a.k.a.Polyominoes

Old puzzle, this one made by Yasumi, 1995.

(wood, box and 12 pieces based on 0.75" inch cubes)

The 12 distinct shapes formed from 5 connected squares are the pentominoes (called polyominoes by Solomon W. Golomb, Charles Scribner's Sons, NY, 1965):

Total area is 60, and sizes 6 x 10, 5 x 12, 4 x 15, and 3 x 20 can be formed. There are known to be 2,339 distinct ways to form a 6 x 10 rectangle, excluding rotations and reflections. In contrast, there are 1,010 solutions for 5x12, 368 solutions for 4x15, and 3 x 20 has a unique solution except for rotating a central portion by 180 degrees.

A piece is landlocked if it does not touch one of the borders of the rectangle. Eric Harshbarger has determined that there are no 6x10 rectangle solutions with 5 or more landlocked pieces, but there can be solutions with 0, 1, 2, 3, or 4 landlocked pieces (e.g., there are 207 solutions of the 6x10 rectangle with four landlocked pieces, 1,111 with three, 864 with 2, 155 with one, and only a couple with zero).

R. M. Robinson of the University of California at Berkeley proposed the "triplication problem": Given a pentomino, use 9 of the other pentominoes to construct a scale model, 3 times as wide and 3 times as high as the given piece (all 12 are possible).

Pentominoes are traditionally flat pieces that can be arranged to form 2-dimensional patterns. However, if the pieces are made to be 1-unit thick, then fun 3-dimensional patterns can also be made, including a 3 x 4 x 5 solid, and stairs that are 6 wide by 4 deep by 4 high.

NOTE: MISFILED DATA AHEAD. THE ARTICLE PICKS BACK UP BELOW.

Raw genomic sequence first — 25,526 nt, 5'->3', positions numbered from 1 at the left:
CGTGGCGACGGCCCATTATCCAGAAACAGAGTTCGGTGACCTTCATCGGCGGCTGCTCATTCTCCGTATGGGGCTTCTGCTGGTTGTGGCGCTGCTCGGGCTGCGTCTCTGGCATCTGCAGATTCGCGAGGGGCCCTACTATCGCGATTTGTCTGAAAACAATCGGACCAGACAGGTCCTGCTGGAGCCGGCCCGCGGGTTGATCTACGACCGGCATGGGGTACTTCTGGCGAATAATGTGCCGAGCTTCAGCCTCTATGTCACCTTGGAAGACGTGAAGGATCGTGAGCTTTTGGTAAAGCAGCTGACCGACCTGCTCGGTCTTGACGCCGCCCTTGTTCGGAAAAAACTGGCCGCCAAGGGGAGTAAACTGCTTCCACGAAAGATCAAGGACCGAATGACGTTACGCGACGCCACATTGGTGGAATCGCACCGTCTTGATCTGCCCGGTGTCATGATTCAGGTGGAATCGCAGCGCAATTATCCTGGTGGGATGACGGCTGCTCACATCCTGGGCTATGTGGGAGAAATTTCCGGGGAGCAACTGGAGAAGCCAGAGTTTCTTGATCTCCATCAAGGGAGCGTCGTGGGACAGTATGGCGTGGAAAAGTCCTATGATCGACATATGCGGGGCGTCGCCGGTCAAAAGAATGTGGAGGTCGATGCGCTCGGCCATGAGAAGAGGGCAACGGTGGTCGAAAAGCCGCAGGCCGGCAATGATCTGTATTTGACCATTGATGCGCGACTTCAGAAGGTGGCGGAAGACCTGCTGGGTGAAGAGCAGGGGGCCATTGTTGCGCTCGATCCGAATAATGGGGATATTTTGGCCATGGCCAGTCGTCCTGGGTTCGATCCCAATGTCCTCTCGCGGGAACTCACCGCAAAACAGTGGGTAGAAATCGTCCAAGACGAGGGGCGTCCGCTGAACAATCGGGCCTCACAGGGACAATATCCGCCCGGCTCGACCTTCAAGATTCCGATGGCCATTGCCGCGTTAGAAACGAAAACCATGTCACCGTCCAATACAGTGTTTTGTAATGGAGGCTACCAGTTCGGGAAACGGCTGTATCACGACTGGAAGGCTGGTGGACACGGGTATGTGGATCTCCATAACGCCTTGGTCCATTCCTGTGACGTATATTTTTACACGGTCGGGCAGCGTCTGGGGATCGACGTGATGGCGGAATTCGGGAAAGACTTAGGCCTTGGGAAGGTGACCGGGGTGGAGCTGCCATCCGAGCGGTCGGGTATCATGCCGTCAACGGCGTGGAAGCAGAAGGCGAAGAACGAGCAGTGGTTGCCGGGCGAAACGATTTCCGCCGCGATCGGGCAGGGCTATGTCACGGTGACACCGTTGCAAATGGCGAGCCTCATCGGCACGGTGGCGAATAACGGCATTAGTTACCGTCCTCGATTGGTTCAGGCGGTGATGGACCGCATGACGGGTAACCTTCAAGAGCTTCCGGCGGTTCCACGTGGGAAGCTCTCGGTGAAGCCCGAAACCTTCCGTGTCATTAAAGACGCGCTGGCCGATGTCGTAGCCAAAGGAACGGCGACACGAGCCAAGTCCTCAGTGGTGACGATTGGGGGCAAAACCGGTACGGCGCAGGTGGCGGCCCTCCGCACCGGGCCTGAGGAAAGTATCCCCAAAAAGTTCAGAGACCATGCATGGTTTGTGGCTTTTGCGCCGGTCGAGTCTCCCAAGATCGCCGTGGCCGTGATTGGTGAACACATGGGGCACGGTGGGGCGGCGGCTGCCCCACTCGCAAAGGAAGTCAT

(The shaded area of the 3x20 solution may be rotated by 180 degrees.)

From the directions sold with theYasumiversion:

From the directions sold with theInterlocking Puzzles version:

Made By B. Cutler, 1989.

(3.25"x4"x2.375" plastic box and 12 two-color wood pieces with 3/4" cubes)

Can be used like any other pentominoes set. In addition, it is made from light and dark woods so that it can be solved in a 3x4x5 box where colors have a checkerboard pattern on all sides. Here is the diagram of the pieces from the directions that came with the puzzle:

Sold with this puzzle was printout of a number of solutions. Here is the one suggested; the pieces have the names 1, 2, 3, 4, 5, 6, 7, 8, 9, A, B, C, and this figure shows the three planes of the checkerbox:ABB5C A666C A636C

BB555 A7778 3333C

B9958 A9778 9944C

11111 22228 44428

From the directions sold with theYasumiversion:

Shown onNivasch's Page:

Further Reading

Harshbarger's Page, from: http://www.ericharshbarger.org/pentominoes

Mathworld Page, from: http://mathworld.wolfram.com/Pentomino.html

CIMT Page, from: http://www.cimt.plymouth.ac.uk/resources/puzzles/pentoes/pentoint.htm

Gerard's Page, from: http://www.xs4all.nl/~gp/pentomino.html

Huttlin's Page, from: http://members.aol.com/huttlin/pentominoes.html

Nivasch's Page, from: http://yucs.org/~gnivasch/pentomino

Mark's Page, from: http://www.users.bigpond.com/themichells/packing_pentominoes.htm

Jankok's Page, from: http://homepages.cwi.nl/~jankok/etc/Polyomino.html

info Page, from: http://www.theory.csc.uvic.ca/~cos/inf/misc/PentInfo.html

Gottfriedville Page, from: http://www.gottfriedville.net/puzzles/colorgame/solutions.htm

Belgium Pentominoe page, from: http://home.scarlet.be/~demeod/indexe.html

Puzzle Will Be Played page, from: http://www.asahi-net.or.jp/~rh5k-isn/Puzzle

Fletcher's Page, from: http://www.andrews.edu/~calkins/math/pentos.htm

Wikipedia Page, from: http://en.wikipedia.org/wiki/Pentomino

Negahban Design Patent, from: www.uspto.gov - patent no. 385,311

Further reading about some related puzzles:

Lester Patent, from: www.uspto.gov - patent no. 1,290,761

Wadsworth Patent, from: www.uspto.gov - patent no. 3,964,749

Sarkar Patent, from: www.uspto.gov - patent no. 5,544,882